Maintaining your physical fitness has many benefits, including:

  • Improved stamina, so you’ll be able to ride farther.
  • Better physical flexibility.
  • Greater concentration, so you can stay focused on longer routes and road trips.

Work on Bike Maintenance

It’s never a good idea to throw your bike into storage and leave it unchecked until spring. Pests, rust and corrosion, mold and viscous fluids may negatively affect its condition. Even after sufficient pre-storage prep, check your bike and make repairs before the new season.
The end of winter into early spring is the prime time to start making these updates. To begin, put together a checklist that covers the following:

  • Suspension adjustments
  • Engine tune-up
  • Valve adjustments
  • Fluid changes
  • Battery check

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Risks Distracted Drivers Pose to Motorcycle Riders

Based on figures from the American Motorcyclist Association (AMA), distracted driving played a factor in 80 percent of all accidents involving a motorcycle rider. According to the National Highway Traffic Safety Administration (NHTSA), distracted driving injures 20,000 motorcycle riders and kills another 400 to 500 annually. Distracted driving encompasses a wide range of behaviors:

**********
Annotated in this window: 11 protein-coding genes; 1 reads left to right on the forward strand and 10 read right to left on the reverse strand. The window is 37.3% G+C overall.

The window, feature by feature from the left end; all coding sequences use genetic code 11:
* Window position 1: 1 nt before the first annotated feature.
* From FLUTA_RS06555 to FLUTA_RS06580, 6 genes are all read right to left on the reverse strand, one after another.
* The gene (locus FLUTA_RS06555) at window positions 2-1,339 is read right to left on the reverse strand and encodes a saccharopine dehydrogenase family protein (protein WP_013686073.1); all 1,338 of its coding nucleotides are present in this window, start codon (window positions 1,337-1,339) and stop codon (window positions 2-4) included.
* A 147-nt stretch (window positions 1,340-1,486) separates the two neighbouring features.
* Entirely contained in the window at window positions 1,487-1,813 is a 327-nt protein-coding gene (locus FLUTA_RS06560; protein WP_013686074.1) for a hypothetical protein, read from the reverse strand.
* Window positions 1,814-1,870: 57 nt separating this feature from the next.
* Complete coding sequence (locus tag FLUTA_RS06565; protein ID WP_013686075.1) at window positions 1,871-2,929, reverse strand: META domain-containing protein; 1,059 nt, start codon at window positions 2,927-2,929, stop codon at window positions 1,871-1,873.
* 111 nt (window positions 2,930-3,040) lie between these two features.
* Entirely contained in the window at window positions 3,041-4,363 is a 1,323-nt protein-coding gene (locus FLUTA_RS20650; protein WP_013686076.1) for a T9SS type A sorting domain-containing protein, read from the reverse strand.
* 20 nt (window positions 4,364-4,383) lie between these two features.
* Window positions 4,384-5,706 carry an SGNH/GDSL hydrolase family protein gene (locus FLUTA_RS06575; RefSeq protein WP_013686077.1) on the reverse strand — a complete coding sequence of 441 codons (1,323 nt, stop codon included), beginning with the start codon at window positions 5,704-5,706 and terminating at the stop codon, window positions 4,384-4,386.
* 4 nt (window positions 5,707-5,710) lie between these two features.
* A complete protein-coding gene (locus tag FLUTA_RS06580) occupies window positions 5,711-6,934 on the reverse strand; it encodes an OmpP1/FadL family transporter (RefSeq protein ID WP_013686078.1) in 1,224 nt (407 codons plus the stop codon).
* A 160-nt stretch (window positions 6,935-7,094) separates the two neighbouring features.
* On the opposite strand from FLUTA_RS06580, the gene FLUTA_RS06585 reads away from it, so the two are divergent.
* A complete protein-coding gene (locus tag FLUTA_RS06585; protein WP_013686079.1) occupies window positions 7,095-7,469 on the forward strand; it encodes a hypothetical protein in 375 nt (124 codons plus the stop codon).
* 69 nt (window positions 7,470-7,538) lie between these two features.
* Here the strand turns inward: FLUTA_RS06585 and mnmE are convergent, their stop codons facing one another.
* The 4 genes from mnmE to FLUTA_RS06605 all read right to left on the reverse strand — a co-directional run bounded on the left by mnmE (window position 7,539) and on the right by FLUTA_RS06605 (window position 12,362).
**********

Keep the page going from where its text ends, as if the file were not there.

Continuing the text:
• Texting
  • Talking on the phone
  • Eating or reading
  • Applying makeup
  • Brushing hair
  • Talking to other passengers
  • Tuning the radio
  • Wearing headphones
  • Using a GPS
 

All of these actions can cause drivers to take their eyes off the road, increasing the chance they will miss a stop sign, go through an intersection or hit a passing vehicle. Motorcycles are particularly vulnerable, due to their smaller size and lack of enclosure. Motorists may misjudge how far away a bike is or miss a motorcycle in their blind spot.

Especially in early spring, drivers may not be expecting to see motorcycles and could react too late. As a rider, keep your head on a swivel and always proceed into intersections with caution. For your safety, what else should you think about?

Dangers of Phone Use Behind the Wheel

motor vehicle accidentAt any given moment, an estimated 800,000 US drivers are texting behind the wheel. This behavior is responsible for: